It never is easy being the new guy on any college basketball team.
There is new terminology to learn. Fresh concepts to absorb. It can be a challenge just to learn the way around campus.
More often than not, these types of newcomers at least have a fellow newbie to share the growing pains with. Not so with new Colorado Buffaloes shooting guard Maddox Daniels.
The newest addition to coach Tad Boyle’s program finds himself in a curious situation. Barring the unexpected acquisition of a graduate transfer with the open scholarship still at Boyle’s disposal, Daniels will be the only new Buffs player in uniform when the 2019-20 season tips off. Daniels began his first classes at CU this past week, and already he knows will not be easing himself into some low-pressure situation.
The Buffs are harboring lofty goals of an NCAA Tournament berth and a Pac-12 Conference championship — be it during the regular season, the league tournament, or both. More likely than not, the Buffs will require solid contributions from their only newcomer to get there.
“I met the guys on my visit, and then I’ve been hanging out the last couple days. Everybody has been great,” Daniels said. “As far as workouts go, I’m making sure I get really familiar with the offense. I think all of us being here right now is going to pay dividends when the season comes around. We have to build up that chemistry. Most of the guys have already been playing together and I’m coming in. I want to make that a seamless transition and slide right in.
“The pace of playing, the pace of the workouts, is ramped up. It’s faster than it was at junior college. It’s definitely a good thing and something I expected.”
Daniels probably won’t have the luxury of easing into his new role beyond getting acclimated to the Boulder campus over the next few weeks. Boyle brought Daniels in to fill two specific and significant voids for the Buffs.
First, the midseason loss of CU’s only senior, Namon Wright, last season left 6-foot-7 D’Shawn Schwartz as the Buffs’ only bigger perimeter player. CU also ended the season with an unexpectedly low .323 mark on 3-pointers, the Buffs’ second-lowest percentage in Boyle’s nine seasons.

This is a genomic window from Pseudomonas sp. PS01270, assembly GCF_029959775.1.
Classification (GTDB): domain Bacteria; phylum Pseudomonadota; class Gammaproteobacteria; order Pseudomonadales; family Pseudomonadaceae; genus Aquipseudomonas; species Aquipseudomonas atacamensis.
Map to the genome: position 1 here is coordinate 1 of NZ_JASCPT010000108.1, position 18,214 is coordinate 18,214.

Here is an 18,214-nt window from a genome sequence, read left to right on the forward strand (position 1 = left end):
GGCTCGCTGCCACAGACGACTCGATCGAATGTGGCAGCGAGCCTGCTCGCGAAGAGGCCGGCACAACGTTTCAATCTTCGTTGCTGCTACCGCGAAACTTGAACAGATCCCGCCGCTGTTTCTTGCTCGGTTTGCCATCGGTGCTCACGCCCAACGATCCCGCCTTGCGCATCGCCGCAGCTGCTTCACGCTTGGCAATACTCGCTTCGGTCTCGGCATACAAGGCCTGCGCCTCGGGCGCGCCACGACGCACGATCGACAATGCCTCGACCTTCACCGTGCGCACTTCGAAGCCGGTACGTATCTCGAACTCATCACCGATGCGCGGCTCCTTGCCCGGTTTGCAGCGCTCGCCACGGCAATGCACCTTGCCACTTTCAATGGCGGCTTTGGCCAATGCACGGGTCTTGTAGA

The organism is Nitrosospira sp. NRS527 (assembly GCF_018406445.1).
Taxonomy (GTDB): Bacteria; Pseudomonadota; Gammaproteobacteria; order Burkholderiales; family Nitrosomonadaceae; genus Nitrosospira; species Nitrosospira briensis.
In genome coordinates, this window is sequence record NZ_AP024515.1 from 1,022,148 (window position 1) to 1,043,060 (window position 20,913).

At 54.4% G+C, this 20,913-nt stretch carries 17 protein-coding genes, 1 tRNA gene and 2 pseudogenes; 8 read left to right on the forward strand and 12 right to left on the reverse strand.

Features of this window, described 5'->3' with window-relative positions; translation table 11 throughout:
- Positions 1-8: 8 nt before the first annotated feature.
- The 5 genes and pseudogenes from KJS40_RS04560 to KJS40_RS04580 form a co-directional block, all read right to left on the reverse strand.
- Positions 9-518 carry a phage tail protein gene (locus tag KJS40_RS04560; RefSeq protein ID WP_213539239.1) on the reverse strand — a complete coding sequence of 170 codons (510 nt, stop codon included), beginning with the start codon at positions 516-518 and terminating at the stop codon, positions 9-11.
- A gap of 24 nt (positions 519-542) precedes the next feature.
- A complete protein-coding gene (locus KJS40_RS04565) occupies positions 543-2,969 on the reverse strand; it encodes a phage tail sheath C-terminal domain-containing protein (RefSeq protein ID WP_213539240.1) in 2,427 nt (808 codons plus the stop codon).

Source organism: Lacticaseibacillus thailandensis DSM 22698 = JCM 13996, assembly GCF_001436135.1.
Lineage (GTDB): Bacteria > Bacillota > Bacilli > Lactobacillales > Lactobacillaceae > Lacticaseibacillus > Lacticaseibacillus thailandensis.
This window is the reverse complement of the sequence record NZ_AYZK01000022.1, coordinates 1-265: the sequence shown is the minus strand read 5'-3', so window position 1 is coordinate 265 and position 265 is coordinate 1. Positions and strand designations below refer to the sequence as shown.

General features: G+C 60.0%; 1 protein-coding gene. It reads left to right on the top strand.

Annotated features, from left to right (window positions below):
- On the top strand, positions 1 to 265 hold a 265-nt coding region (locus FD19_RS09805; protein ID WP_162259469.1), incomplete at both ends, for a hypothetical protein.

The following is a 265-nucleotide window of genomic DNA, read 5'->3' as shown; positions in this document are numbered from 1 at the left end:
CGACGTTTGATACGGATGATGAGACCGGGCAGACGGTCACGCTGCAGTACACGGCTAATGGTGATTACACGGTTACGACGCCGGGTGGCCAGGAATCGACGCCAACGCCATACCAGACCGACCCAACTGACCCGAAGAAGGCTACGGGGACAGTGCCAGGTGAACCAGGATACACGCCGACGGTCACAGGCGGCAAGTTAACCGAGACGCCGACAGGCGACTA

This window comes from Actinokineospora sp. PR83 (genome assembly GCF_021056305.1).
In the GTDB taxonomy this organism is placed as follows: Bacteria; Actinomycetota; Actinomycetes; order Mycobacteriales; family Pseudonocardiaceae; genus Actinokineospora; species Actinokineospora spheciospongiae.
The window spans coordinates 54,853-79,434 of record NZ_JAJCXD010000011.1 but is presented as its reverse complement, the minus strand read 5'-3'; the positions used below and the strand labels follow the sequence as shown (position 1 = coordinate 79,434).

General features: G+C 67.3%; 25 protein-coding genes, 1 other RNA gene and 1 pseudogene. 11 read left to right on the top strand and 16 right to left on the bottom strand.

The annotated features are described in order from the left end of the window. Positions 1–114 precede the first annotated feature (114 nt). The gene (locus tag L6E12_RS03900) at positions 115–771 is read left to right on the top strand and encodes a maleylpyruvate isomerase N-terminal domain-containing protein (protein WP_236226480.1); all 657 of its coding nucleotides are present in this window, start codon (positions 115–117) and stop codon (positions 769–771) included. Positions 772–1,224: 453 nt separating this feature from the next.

At 6-foot-6, Daniels brings the requisite size. And last year in the junior college ranks at SouthWestern State College, Daniels shot .431 on 3-pointers (88-for-204). Daniels shot 42 percent from 3-point range in two seasons at SouthWestern State.
Obviously, Daniels isn’t likely to post the same 3-point percentage in the Pac-12 Conference as he did at the junior college level. Yet new teammate Shane Gatling, who arrived at CU a year ago from Indian Hills Community College, offers an interesting comparison. Gatling’s 3-point percentage dropped from .389 during his final junior college season to .319 in his first season with the Buffs.
A similar drop-off by Daniels would leave him with a 3-point percentage around 36 percent. Only McKinley Wright (.365) and Namon Wright in a shortened season (.382) shot at least 36 percent on 3-pointers for the Buffs last season.
Yet as Daniels gets acclimated to CU and his new team, he is focused less on hitting specific numbers than getting himself, and his game, in shape for the opportunity at hand in 2019-20.
“(Boyle) just wants me to come in and do ‘me’ and make sure that I’m working, staying focused,” Daniels said. “We had about a month gap between when I left school and when I came here. He checked in a few times to make sure I was staying focused working on my cardio, because it’s different out here at elevation. “